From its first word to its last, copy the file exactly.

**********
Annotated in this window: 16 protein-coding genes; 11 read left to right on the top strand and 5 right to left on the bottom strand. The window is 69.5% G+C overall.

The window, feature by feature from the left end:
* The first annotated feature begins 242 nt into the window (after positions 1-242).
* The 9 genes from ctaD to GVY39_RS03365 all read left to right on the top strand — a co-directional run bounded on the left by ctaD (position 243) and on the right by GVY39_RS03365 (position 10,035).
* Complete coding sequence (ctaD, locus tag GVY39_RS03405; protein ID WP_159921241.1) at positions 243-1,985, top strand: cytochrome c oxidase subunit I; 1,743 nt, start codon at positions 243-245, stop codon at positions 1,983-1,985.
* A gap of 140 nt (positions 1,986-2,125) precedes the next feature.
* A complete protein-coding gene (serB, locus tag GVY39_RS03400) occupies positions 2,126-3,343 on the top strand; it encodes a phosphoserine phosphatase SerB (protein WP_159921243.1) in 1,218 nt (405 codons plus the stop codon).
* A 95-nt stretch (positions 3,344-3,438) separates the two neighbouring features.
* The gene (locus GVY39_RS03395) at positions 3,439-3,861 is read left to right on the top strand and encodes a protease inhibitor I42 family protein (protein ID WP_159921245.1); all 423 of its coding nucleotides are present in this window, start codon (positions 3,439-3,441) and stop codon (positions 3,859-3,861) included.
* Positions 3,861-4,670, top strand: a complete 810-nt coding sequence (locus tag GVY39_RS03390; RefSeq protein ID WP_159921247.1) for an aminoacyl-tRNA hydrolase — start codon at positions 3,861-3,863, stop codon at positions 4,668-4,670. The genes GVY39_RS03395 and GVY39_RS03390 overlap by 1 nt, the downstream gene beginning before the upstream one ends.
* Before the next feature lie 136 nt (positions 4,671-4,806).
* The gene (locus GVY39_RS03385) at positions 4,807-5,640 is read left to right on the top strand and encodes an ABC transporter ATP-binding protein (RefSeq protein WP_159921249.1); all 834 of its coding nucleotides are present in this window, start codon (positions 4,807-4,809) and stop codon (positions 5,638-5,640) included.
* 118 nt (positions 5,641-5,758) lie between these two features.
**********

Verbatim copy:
Annotated in this window: 16 protein-coding genes; 11 read left to right on the top strand and 5 right to left on the bottom strand. The window is 69.5% G+C overall.

The window, feature by feature from the left end:
* The first annotated feature begins 242 nt into the window (after positions 1-242).
* The 9 genes from ctaD to GVY39_RS03365 all read left to right on the top strand — a co-directional run bounded on the left by ctaD (position 243) and on the right by GVY39_RS03365 (position 10,035).
* Complete coding sequence (ctaD, locus tag GVY39_RS03405; protein ID WP_159921241.1) at positions 243-1,985, top strand: cytochrome c oxidase subunit I; 1,743 nt, start codon at positions 243-245, stop codon at positions 1,983-1,985.
* A gap of 140 nt (positions 1,986-2,125) precedes the next feature.
* A complete protein-coding gene (serB, locus tag GVY39_RS03400) occupies positions 2,126-3,343 on the top strand; it encodes a phosphoserine phosphatase SerB (protein WP_159921243.1) in 1,218 nt (405 codons plus the stop codon).
* A 95-nt stretch (positions 3,344-3,438) separates the two neighbouring features.
* The gene (locus GVY39_RS03395) at positions 3,439-3,861 is read left to right on the top strand and encodes a protease inhibitor I42 family protein (protein ID WP_159921245.1); all 423 of its coding nucleotides are present in this window, start codon (positions 3,439-3,441) and stop codon (positions 3,859-3,861) included.
* Positions 3,861-4,670, top strand: a complete 810-nt coding sequence (locus tag GVY39_RS03390; RefSeq protein ID WP_159921247.1) for an aminoacyl-tRNA hydrolase — start codon at positions 3,861-3,863, stop codon at positions 4,668-4,670. The genes GVY39_RS03395 and GVY39_RS03390 overlap by 1 nt, the downstream gene beginning before the upstream one ends.
* Before the next feature lie 136 nt (positions 4,671-4,806).
* The gene (locus GVY39_RS03385) at positions 4,807-5,640 is read left to right on the top strand and encodes an ABC transporter ATP-binding protein (RefSeq protein WP_159921249.1); all 834 of its coding nucleotides are present in this window, start codon (positions 4,807-4,809) and stop codon (positions 5,638-5,640) included.
* 118 nt (positions 5,641-5,758) lie between these two features.